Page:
Seyfert galaxies have been recognized as highly interesting, though rare, galaxies with active nuclei since the isolation of this class of objects by Seyfert  and their discussion in physical terms by Woltjer . Basically they may be described as galaxies with unusually bright nuclei having strong, broad emission lines extending to high stages of ionization in their spectra. An additional criterion often stated is that the nuclei have relatively strong nonstellar blue or ultraviolet continuous spectra. With the first identifications of radio galaxies by Baade and Minkowski  it became clear that a large number of these objects have emission-line spectra similar in many ways to the spectra of Seyfert galaxies. For instance, in a survey by Schmidt  about twelve years ago, among 35 radio galaxies for which he obtained optical spectra all but three were found to have [O II] 3727 in their spectrum, and about 23 of these objects, or two-thirds of the sample, also show [O II] 4959, 5007 in emission. About one-half the objects in this sample also have additional detectable emission lines and spectra which may be described qualitatively as at least one-third as strong as the emission-line spectrum of Cygnus A. In a more recent survey by Smith, Spinrad, and Smith , optical identifications are listed for 139 radio galaxies in the revised 3C catalog of radio sources. Brief descriptive information is given in this reference on the spectra of 97 of these radio galaxies, of which 49 have strong emission-line spectra, 18 have intermediate-strength emission lines, 12 have weak emission lines, and 18 have pure absorption-line spectra without detectable emission features. The fraction of these objects with emission-line spectra is clearly much higher than in normal galaxies, and it is evident that although the presence of emission lines is neither a necessary nor sufficient condition that a galaxy be an observable radio source, a very large proportion of radio galaxies do contain ionized gas in their nuclei.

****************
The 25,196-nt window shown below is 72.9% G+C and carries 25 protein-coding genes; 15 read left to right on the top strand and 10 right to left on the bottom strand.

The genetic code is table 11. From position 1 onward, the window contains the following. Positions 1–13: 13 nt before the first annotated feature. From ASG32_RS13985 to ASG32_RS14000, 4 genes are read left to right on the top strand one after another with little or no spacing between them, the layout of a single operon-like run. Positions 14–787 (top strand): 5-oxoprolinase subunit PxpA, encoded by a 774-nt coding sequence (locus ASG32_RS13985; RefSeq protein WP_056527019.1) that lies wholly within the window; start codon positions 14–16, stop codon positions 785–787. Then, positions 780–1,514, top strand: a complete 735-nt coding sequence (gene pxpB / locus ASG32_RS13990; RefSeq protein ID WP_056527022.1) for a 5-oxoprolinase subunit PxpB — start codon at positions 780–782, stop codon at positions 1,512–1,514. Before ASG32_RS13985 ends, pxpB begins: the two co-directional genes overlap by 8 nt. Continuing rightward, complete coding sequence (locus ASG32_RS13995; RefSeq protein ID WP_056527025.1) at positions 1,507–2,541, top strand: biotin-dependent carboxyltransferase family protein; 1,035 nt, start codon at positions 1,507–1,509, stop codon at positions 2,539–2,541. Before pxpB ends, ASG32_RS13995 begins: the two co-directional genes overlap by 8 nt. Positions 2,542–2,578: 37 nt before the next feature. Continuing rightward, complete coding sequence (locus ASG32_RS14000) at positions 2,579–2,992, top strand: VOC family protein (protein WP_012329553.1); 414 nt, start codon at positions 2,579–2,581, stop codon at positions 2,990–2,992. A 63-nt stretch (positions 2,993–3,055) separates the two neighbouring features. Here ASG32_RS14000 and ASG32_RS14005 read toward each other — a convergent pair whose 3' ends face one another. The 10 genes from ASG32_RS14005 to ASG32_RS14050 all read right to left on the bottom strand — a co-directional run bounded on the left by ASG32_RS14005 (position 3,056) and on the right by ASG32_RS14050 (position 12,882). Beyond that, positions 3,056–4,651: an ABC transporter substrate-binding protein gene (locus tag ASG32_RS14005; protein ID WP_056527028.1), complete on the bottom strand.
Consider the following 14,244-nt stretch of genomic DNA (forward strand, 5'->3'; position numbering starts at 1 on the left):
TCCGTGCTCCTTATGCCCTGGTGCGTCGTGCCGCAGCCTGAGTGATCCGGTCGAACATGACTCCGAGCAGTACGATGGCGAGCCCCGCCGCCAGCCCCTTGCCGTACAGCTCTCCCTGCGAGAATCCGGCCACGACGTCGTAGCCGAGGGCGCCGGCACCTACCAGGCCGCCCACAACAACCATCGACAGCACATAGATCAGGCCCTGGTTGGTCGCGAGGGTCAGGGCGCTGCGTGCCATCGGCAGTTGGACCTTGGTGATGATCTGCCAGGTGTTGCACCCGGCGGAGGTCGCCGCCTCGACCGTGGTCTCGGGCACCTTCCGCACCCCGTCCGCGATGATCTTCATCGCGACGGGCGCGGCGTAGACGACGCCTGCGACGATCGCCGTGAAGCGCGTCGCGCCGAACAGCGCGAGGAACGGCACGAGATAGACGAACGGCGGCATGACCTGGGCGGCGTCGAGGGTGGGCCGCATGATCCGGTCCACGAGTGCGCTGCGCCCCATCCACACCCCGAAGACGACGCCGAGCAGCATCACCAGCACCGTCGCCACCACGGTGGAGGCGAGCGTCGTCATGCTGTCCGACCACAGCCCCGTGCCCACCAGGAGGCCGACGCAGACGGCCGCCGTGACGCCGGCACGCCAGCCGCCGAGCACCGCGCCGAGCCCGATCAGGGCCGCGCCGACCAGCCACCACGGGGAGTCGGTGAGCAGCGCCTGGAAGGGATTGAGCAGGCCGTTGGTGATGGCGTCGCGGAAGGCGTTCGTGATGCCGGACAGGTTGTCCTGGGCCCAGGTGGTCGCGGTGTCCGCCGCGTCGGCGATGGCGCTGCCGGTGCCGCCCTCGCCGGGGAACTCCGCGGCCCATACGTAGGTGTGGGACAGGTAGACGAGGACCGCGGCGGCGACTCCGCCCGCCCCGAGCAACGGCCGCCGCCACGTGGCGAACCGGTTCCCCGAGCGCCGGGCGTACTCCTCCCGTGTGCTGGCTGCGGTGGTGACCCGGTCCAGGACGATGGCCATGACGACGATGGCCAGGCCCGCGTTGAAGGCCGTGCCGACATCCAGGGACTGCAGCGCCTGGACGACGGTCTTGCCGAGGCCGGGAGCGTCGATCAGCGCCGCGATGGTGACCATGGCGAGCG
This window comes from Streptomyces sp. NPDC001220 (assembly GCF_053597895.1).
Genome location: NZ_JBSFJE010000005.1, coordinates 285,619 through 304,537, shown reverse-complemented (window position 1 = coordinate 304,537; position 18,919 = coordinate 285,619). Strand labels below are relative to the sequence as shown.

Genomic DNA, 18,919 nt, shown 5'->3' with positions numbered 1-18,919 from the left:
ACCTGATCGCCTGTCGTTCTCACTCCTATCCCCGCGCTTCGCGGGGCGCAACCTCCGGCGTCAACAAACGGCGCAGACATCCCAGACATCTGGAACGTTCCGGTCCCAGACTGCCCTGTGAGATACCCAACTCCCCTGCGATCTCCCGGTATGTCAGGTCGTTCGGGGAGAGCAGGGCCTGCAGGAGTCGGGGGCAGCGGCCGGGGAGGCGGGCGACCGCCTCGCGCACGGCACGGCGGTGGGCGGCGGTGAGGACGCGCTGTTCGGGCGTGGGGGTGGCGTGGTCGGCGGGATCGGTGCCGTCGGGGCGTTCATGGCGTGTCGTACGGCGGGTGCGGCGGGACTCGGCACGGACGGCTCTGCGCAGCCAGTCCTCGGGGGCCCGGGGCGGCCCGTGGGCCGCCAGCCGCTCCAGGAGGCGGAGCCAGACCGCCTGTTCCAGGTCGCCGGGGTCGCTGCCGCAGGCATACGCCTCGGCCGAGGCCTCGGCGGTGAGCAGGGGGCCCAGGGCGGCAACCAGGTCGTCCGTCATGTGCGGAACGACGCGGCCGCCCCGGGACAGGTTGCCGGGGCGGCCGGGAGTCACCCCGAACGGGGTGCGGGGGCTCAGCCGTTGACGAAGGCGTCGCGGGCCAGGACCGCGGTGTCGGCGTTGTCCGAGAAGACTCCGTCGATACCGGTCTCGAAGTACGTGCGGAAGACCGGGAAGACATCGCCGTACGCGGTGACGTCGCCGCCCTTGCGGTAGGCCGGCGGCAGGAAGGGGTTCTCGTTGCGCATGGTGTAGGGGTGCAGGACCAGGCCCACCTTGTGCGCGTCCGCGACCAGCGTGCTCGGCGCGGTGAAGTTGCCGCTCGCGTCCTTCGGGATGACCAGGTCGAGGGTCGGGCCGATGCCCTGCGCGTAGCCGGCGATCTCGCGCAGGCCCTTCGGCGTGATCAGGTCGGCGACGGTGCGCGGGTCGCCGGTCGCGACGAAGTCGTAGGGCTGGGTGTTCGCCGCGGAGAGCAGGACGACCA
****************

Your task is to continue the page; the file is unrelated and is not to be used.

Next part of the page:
Many descriptions have been published of the spectra of radio galaxies, largely concerned with identifications, measurements of redshifts, and lists of lines observed. However as much remains unknown about the physics of radio galaxies it seemed worthwhile to use the Lick Observatory image tube-image dissector spectrograph developed by Wampler, Robinson, and Miller [6 - 8] for a spectrophotometric survey of radio galaxies with emission lines in their spectra. Because of the sky-subtraction feature of this instrument, it is possible to detect and measure fairly accurately even weak emission lines, and the program was designed to provide information on the emission-line strength and profiles, as well as the absorption-line equivalent widths and the continuous spectra of a large number of radio galaxies. It is this material that I will describe in the present paper, although it must be realized that I am omitting many references to earlier work, chiefly photographic and image-tube spectra by Burbidge, Lynds, Sandage, Schmidt, Spinrad, Strittmatter and others, which led us to obtain spectra of objects described in this paper.
First a brief word on the observational techniques, which are described in more detail in the individual references cited below, and in two earlier summaries of the results obtained [9, 10]. All the spectrograms are taken with a 2".7 x 4" slit centered on the nucleus, and generally speaking a large fraction but (particularly in poor seeing) not all of the light of the nucleus is measured. The spectra have a resolution (measured full-width at half-maximum of a much narrower comparison line) of about 10 Å, and cover approximately 2400 Å, so we generally take a blue spectrum and a red spectrum of each object, covering together the range 3400-7500, with a considerable overlap in the middle. The spectra are calibrated into energy units by spectra of standard stars taken the same night, and the effects of atmospheric extinction are removed using standard extinction coefficients supplemented by measurement of the H20 and strong O2 bands in the standard stars the same night. These bands often strongly affect the H region for galaxies with redshifts in the range we can observe.